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Republican Party Delegate Allocation Process
 
Each state will send a specific number of delegates to the Republican National Convention in Tampa, Florida this August.  There are 3 different types of delegates each state can send to the convention: RNC, at-large and congressional district delegates.  Descriptions of each are listed below. 
 
What is an RNC delegate?
Every state’s national committeeman, committeewoman and chairman of the state Republican Party are delegates to the national convention. Therefore each state has 3 RNC delegates. 
 
What is a congressional district delegate?
Every state is awarded 3 district delegates for each U.S. Representative. Ohio, for example, has 16 congressional districts, and will send 48 congressional district delegates to the national convention.
 
What is an at-large delegate?
Every state sends 10 at-large delegates to the national convention, 5 at-large delegates for each US Senator. 
 
There are opportunities for a state to send additional at-large delegates. These are referred to as “bonus” delegates.
 
Bonus at-large delegates:
President:  If a state cast a majority of its electoral votes for the Republican Nominee for President of the United States in the preceding election, it will be awarded an additional delegate. No more than 1.
US Senate:  A bonus delegate is awarded for each Republican senator elected in the past 6 years. No more than 2.
Governor:  A bonus delegate is awarded for electing a Republican governor since 2008. No more than 1.
US House:  A bonus delegate is awarded if half of the state’s US Congressional delegation belongs to the Republican Party. No more than 1. 
State Chamber:  A bonus delegate is awarded to states with a Republican majority in one state legislative chamber. No more than 1.
Both State Chambers: A bonus delegate is awarded to states with a Republican majority in both state legislative chambers. No more than 1.  
 
Whether or not these delegates are bound to their state’s presidential primary or caucus results varies from state to state. A bound delegate is required to vote at the national convention for the winner of their state presidential primary, or for the candidate who was proportionally allocated to them. Unbound delegates are free to vote for whichever candidate they want to at the national convention.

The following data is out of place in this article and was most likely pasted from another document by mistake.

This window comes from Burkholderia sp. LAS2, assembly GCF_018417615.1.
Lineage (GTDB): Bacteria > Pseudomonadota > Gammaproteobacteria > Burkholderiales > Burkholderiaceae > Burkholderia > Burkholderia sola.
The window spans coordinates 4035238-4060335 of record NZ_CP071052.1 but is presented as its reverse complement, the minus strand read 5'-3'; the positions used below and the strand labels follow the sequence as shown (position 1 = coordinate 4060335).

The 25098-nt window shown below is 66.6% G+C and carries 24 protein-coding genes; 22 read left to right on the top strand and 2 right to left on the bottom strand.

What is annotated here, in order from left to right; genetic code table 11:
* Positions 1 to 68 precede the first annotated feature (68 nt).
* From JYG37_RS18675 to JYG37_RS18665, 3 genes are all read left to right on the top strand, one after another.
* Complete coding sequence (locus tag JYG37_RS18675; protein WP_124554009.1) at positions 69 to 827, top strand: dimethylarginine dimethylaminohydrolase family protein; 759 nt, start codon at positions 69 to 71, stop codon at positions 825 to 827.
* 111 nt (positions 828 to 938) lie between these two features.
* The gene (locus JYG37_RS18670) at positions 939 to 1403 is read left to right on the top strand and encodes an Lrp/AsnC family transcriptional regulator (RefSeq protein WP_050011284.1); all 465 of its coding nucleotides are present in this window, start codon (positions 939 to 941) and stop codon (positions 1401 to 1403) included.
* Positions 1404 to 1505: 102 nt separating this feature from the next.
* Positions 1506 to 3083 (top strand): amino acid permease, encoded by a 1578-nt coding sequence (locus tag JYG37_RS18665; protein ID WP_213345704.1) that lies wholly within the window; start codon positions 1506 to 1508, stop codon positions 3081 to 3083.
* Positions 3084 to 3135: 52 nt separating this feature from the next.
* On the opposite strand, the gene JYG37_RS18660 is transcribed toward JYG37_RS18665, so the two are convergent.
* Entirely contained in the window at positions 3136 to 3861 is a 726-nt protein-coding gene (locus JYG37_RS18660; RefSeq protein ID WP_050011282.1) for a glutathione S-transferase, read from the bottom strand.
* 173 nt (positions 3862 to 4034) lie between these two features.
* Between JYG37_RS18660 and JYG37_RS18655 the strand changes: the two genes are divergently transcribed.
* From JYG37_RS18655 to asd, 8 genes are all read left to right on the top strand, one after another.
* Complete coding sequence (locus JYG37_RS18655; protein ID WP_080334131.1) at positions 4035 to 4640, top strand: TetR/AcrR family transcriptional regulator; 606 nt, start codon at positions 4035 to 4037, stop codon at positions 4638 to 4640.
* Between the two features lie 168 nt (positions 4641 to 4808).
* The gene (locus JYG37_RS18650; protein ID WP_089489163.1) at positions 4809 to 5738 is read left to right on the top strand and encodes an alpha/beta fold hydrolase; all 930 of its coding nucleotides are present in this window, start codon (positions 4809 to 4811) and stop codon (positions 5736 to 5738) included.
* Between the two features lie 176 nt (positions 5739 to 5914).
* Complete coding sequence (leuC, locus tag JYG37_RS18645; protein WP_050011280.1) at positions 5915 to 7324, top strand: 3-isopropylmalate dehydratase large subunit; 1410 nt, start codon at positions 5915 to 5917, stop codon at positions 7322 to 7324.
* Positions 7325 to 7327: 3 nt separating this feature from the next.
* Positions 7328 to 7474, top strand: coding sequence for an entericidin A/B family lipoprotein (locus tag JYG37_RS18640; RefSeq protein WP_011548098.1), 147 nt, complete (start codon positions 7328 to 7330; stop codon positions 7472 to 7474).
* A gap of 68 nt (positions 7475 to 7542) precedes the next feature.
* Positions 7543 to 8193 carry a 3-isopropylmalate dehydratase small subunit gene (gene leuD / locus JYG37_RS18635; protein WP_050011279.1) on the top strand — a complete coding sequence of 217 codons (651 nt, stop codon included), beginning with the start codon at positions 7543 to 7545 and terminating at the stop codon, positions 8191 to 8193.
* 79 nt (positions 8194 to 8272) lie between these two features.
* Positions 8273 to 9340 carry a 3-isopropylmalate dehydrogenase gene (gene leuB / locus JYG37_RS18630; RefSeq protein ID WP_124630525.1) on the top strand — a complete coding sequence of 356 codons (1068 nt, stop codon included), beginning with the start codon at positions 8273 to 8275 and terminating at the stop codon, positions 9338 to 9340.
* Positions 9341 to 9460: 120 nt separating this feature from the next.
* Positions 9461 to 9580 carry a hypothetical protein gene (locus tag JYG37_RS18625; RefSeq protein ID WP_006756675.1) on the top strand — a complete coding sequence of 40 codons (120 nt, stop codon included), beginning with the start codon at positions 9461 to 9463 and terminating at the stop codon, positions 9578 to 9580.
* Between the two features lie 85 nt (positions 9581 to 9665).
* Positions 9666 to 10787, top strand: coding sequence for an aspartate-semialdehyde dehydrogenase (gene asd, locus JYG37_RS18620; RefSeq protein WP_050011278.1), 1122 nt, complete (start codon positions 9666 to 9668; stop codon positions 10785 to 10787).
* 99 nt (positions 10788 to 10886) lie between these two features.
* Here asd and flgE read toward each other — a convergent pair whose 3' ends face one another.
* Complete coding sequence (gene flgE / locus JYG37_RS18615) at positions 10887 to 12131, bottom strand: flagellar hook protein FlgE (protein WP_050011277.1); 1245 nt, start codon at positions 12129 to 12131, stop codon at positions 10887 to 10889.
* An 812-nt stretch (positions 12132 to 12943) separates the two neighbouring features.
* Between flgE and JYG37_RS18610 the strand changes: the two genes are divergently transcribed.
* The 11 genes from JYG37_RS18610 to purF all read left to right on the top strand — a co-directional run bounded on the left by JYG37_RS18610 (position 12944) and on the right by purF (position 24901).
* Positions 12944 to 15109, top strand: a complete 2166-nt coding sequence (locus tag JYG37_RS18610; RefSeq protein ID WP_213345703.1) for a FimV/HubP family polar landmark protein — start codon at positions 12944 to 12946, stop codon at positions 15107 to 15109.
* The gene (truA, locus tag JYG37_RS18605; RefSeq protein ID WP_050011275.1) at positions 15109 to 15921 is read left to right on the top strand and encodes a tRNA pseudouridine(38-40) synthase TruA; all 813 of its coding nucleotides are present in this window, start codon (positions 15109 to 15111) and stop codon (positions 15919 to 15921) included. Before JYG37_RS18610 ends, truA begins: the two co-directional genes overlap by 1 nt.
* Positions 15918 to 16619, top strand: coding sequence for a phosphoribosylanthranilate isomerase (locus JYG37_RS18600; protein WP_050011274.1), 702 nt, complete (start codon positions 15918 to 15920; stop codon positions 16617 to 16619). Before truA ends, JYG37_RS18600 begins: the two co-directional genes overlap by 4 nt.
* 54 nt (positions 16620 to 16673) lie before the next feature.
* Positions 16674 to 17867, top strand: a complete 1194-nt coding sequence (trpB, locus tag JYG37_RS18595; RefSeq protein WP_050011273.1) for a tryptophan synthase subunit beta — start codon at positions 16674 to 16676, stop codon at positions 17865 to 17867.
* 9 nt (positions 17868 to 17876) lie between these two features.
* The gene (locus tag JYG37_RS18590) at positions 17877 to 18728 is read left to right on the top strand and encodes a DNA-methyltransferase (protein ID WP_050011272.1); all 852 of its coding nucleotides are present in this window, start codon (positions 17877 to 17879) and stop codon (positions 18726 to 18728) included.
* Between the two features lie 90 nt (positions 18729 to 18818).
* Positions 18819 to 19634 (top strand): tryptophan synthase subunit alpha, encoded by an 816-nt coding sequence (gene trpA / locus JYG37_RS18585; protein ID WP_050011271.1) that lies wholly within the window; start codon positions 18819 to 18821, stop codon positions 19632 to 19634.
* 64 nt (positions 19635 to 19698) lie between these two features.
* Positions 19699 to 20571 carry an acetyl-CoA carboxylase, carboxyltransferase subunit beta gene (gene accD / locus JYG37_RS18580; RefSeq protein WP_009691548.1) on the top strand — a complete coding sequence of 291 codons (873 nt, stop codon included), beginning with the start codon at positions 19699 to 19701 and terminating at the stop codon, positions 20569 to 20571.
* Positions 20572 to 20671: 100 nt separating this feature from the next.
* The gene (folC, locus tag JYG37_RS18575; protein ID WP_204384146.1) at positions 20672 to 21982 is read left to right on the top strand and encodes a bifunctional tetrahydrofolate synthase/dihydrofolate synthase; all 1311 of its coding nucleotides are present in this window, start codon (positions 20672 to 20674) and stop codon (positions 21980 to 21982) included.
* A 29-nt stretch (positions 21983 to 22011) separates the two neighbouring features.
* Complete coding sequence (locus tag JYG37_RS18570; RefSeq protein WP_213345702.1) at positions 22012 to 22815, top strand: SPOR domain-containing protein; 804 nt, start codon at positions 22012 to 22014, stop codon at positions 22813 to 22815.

Winner-Take-All vs. Proportional Allocation

Traditionally, most Republican presidential preference primaries have utilized a winner-take-all strategy, and caucuses typically allocate delegates proportionally.

A winner-take-all strategy means that the candidate who receives the most votes, even if he/she does not exceed 50 percent, receives all the delegates for that state.  Proportional allocation means that the number of delegates each candidate receives is proportional to the percentage of the vote they received.

This year the RNC added new rules requiring states holding primaries/caucuses before April 1 to allocate delegates proportionally. The four “early” states: IA, NH, SC and NV are exempt from this rule. 

In order to fall into the “proportional” category, several states holding elections before April 1 have been creative in their delegate allocation process by establishing a hybrid winner-take-all/proportional system. For example, Ohio’s congressional district delegates will be allocated via winner-take-all, and their at-large delegates will be allocated proportionally based on the statewide vote, unless a candidate should break a 50% threshold.  If a candidate breaks a 50% threshold, then the winner will take all of the congressional district delegates, and all of the at-large delegates.

Depending on the state’s election results, this hybrid system could result in a state’s delegates all being allocated proportionally, all being allocated winner-take-all or a combination of both. 
 
For a list of the total delegate counts for each state click here. 
 
For a detailed breakdown of the different types of allocated delegates for each state click here.